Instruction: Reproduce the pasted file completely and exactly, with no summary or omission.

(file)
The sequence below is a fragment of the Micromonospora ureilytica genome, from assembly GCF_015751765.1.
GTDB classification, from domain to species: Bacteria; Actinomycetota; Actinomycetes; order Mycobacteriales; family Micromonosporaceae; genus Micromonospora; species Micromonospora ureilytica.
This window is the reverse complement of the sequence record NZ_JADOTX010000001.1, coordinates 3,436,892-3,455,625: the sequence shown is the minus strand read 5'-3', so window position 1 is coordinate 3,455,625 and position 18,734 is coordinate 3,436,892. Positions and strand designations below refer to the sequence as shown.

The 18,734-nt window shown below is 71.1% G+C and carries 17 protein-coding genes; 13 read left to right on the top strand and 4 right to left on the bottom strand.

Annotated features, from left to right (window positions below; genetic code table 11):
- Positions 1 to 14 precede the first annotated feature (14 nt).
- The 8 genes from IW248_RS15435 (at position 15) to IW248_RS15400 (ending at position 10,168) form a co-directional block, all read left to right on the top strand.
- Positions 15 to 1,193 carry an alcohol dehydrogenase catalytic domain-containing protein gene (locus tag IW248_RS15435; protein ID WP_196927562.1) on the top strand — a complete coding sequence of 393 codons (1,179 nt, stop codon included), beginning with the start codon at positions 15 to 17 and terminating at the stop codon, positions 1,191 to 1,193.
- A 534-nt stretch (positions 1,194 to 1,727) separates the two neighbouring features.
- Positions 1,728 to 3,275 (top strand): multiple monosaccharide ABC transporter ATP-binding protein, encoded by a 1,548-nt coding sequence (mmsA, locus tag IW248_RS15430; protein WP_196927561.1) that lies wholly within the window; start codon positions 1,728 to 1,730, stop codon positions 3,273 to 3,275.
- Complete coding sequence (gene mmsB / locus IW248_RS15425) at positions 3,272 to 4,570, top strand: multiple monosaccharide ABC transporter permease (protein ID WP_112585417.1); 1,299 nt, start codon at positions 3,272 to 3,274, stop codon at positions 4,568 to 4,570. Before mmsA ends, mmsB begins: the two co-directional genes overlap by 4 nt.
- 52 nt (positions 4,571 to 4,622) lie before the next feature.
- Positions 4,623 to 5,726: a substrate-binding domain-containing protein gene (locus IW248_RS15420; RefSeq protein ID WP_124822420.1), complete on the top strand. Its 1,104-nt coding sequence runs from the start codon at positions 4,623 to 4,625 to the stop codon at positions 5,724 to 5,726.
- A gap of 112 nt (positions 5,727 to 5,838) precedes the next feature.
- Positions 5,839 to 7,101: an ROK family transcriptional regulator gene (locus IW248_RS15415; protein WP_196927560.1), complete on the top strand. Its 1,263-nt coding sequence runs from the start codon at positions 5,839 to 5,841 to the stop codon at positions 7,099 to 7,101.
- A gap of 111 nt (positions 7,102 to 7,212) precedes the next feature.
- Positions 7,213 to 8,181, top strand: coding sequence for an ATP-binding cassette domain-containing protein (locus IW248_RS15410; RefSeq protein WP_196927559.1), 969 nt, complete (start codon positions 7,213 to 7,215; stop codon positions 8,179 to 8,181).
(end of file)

The sequence below is a fragment of the Micromonospora ureilytica genome, from assembly GCF_015751765.1.
GTDB classification, from domain to species: Bacteria; Actinomycetota; Actinomycetes; order Mycobacteriales; family Micromonosporaceae; genus Micromonospora; species Micromonospora ureilytica.
This window is the reverse complement of the sequence record NZ_JADOTX010000001.1, coordinates 3,436,892-3,455,625: the sequence shown is the minus strand read 5'-3', so window position 1 is coordinate 3,455,625 and position 18,734 is coordinate 3,436,892. Positions and strand designations below refer to the sequence as shown.

The 18,734-nt window shown below is 71.1% G+C and carries 17 protein-coding genes; 13 read left to right on the top strand and 4 right to left on the bottom strand.

Annotated features, from left to right (window positions below; genetic code table 11):
- Positions 1 to 14 precede the first annotated feature (14 nt).
- The 8 genes from IW248_RS15435 (at position 15) to IW248_RS15400 (ending at position 10,168) form a co-directional block, all read left to right on the top strand.
- Positions 15 to 1,193 carry an alcohol dehydrogenase catalytic domain-containing protein gene (locus tag IW248_RS15435; protein ID WP_196927562.1) on the top strand — a complete coding sequence of 393 codons (1,179 nt, stop codon included), beginning with the start codon at positions 15 to 17 and terminating at the stop codon, positions 1,191 to 1,193.
- A 534-nt stretch (positions 1,194 to 1,727) separates the two neighbouring features.
- Positions 1,728 to 3,275 (top strand): multiple monosaccharide ABC transporter ATP-binding protein, encoded by a 1,548-nt coding sequence (mmsA, locus tag IW248_RS15430; protein WP_196927561.1) that lies wholly within the window; start codon positions 1,728 to 1,730, stop codon positions 3,273 to 3,275.
- Complete coding sequence (gene mmsB / locus IW248_RS15425) at positions 3,272 to 4,570, top strand: multiple monosaccharide ABC transporter permease (protein ID WP_112585417.1); 1,299 nt, start codon at positions 3,272 to 3,274, stop codon at positions 4,568 to 4,570. Before mmsA ends, mmsB begins: the two co-directional genes overlap by 4 nt.
- 52 nt (positions 4,571 to 4,622) lie before the next feature.
- Positions 4,623 to 5,726: a substrate-binding domain-containing protein gene (locus IW248_RS15420; RefSeq protein ID WP_124822420.1), complete on the top strand. Its 1,104-nt coding sequence runs from the start codon at positions 4,623 to 4,625 to the stop codon at positions 5,724 to 5,726.
- A gap of 112 nt (positions 5,727 to 5,838) precedes the next feature.
- Positions 5,839 to 7,101: an ROK family transcriptional regulator gene (locus IW248_RS15415; protein WP_196927560.1), complete on the top strand. Its 1,263-nt coding sequence runs from the start codon at positions 5,839 to 5,841 to the stop codon at positions 7,099 to 7,101.
- A gap of 111 nt (positions 7,102 to 7,212) precedes the next feature.
- Positions 7,213 to 8,181, top strand: coding sequence for an ATP-binding cassette domain-containing protein (locus IW248_RS15410; RefSeq protein WP_196927559.1), 969 nt, complete (start codon positions 7,213 to 7,215; stop codon positions 8,179 to 8,181).